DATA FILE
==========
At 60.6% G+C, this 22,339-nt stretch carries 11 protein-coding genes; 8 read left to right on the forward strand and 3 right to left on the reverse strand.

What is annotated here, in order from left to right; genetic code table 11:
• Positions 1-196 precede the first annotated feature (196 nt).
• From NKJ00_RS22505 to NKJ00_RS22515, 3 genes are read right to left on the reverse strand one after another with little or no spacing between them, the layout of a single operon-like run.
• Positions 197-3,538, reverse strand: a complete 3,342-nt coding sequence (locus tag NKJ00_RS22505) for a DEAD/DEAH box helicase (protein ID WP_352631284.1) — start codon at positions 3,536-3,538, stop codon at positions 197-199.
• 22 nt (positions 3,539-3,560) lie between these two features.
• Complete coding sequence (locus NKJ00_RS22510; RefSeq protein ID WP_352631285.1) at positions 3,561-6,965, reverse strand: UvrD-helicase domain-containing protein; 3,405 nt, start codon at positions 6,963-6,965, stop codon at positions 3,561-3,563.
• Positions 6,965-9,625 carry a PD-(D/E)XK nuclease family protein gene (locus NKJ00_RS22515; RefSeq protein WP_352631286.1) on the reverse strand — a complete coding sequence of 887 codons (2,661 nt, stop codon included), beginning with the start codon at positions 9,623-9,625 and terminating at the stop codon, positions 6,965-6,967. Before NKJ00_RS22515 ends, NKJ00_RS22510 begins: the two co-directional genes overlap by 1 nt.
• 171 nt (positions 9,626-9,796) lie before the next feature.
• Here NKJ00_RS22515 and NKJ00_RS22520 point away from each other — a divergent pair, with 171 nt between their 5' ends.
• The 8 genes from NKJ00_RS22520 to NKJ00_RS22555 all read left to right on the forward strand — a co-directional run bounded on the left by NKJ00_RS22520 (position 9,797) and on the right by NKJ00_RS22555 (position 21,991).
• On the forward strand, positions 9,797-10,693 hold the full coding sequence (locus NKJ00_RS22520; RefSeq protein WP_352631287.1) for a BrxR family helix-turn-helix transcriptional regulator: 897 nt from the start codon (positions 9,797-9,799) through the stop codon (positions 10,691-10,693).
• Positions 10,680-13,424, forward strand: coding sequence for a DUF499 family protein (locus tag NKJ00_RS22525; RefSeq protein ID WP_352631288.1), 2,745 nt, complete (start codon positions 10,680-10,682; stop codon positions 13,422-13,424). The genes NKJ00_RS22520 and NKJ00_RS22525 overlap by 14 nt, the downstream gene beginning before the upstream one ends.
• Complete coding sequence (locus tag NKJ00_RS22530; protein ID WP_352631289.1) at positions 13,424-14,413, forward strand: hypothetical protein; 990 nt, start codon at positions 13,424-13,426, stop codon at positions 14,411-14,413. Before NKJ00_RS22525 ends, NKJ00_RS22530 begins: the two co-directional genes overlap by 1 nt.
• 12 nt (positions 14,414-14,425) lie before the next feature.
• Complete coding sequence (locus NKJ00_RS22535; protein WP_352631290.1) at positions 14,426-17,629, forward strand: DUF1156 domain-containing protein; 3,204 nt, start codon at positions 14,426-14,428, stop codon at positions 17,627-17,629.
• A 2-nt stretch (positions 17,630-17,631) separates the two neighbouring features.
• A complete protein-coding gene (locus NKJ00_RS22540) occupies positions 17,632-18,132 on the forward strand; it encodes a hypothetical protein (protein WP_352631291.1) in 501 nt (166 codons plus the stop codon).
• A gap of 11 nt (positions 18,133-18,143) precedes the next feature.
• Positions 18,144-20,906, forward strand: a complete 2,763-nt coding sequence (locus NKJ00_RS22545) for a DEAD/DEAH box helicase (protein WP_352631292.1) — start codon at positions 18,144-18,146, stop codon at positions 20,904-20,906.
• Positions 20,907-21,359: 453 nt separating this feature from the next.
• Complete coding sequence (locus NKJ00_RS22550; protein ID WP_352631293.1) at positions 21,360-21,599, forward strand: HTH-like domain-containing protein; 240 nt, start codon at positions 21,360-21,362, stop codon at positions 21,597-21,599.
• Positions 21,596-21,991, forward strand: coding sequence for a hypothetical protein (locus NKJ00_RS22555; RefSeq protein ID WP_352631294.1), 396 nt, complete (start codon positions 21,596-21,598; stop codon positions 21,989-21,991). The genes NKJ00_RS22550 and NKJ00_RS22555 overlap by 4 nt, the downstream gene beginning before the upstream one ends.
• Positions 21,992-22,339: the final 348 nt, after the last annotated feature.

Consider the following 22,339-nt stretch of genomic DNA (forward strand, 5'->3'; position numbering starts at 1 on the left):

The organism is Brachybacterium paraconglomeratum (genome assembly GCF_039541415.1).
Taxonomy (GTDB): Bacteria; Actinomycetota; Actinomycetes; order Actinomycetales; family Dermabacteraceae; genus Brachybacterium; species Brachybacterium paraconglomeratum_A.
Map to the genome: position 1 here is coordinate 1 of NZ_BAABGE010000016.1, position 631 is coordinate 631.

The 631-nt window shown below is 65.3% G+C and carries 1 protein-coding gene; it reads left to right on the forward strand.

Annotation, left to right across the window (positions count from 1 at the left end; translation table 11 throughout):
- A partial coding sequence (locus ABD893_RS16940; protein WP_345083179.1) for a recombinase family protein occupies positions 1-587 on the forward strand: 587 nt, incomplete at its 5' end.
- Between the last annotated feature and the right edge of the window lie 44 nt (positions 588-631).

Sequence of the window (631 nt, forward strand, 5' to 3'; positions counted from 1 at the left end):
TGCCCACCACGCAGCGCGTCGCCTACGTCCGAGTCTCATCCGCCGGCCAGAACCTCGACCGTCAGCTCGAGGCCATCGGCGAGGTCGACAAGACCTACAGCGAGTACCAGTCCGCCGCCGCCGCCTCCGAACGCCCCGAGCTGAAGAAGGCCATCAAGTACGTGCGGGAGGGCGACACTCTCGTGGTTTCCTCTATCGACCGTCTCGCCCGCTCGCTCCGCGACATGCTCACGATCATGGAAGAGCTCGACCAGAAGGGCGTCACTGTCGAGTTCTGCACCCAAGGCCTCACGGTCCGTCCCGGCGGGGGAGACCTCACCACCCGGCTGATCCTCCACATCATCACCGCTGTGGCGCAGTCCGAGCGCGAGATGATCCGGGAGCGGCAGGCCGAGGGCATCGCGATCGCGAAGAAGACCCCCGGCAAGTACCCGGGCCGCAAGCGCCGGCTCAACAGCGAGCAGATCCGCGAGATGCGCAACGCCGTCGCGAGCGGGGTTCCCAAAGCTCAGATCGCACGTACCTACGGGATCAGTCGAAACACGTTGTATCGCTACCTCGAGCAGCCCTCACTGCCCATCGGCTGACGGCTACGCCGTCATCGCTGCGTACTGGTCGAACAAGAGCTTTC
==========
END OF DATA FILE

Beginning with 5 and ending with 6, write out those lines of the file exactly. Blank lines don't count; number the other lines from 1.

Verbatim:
• Positions 197-3,538, reverse strand: a complete 3,342-nt coding sequence (locus tag NKJ00_RS22505) for a DEAD/DEAH box helicase (protein ID WP_352631284.1) — start codon at positions 3,536-3,538, stop codon at positions 197-199.
• 22 nt (positions 3,539-3,560) lie between these two features.